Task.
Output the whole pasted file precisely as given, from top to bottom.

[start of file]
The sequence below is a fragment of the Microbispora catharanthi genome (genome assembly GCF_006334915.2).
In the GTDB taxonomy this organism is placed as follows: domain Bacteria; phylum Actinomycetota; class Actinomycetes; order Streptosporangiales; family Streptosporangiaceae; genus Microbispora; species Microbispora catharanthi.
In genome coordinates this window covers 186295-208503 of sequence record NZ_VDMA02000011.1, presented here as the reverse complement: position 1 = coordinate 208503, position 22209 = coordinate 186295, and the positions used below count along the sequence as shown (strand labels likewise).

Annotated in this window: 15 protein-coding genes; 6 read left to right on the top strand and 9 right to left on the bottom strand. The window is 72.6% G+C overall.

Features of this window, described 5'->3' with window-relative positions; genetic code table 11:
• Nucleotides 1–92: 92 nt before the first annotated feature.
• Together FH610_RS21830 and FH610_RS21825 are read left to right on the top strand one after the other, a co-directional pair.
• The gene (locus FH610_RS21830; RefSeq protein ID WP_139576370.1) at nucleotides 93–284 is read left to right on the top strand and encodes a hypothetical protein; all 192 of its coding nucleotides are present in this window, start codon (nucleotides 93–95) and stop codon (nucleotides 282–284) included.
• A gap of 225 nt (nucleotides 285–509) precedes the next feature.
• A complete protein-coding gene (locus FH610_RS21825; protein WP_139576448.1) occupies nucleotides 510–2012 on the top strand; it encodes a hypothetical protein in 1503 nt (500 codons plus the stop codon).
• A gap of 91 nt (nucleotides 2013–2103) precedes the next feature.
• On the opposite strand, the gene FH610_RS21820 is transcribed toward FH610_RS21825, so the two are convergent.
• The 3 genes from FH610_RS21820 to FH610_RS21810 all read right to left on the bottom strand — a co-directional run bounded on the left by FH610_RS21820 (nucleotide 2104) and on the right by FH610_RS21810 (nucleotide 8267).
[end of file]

The sequence below is a fragment of the Microbispora catharanthi genome (genome assembly GCF_006334915.2).
In the GTDB taxonomy this organism is placed as follows: domain Bacteria; phylum Actinomycetota; class Actinomycetes; order Streptosporangiales; family Streptosporangiaceae; genus Microbispora; species Microbispora catharanthi.
In genome coordinates this window covers 186295-208503 of sequence record NZ_VDMA02000011.1, presented here as the reverse complement: position 1 = coordinate 208503, position 22209 = coordinate 186295, and the positions used below count along the sequence as shown (strand labels likewise).

Annotated in this window: 15 protein-coding genes; 6 read left to right on the top strand and 9 right to left on the bottom strand. The window is 72.6% G+C overall.

Features of this window, described 5'->3' with window-relative positions; genetic code table 11:
• Nucleotides 1–92: 92 nt before the first annotated feature.
• Together FH610_RS21830 and FH610_RS21825 are read left to right on the top strand one after the other, a co-directional pair.
• The gene (locus FH610_RS21830; RefSeq protein ID WP_139576370.1) at nucleotides 93–284 is read left to right on the top strand and encodes a hypothetical protein; all 192 of its coding nucleotides are present in this window, start codon (nucleotides 93–95) and stop codon (nucleotides 282–284) included.
• A gap of 225 nt (nucleotides 285–509) precedes the next feature.
• A complete protein-coding gene (locus FH610_RS21825; protein WP_139576448.1) occupies nucleotides 510–2012 on the top strand; it encodes a hypothetical protein in 1503 nt (500 codons plus the stop codon).
• A gap of 91 nt (nucleotides 2013–2103) precedes the next feature.
• On the opposite strand, the gene FH610_RS21820 is transcribed toward FH610_RS21825, so the two are convergent.
• The 3 genes from FH610_RS21820 to FH610_RS21810 all read right to left on the bottom strand — a co-directional run bounded on the left by FH610_RS21820 (nucleotide 2104) and on the right by FH610_RS21810 (nucleotide 8267).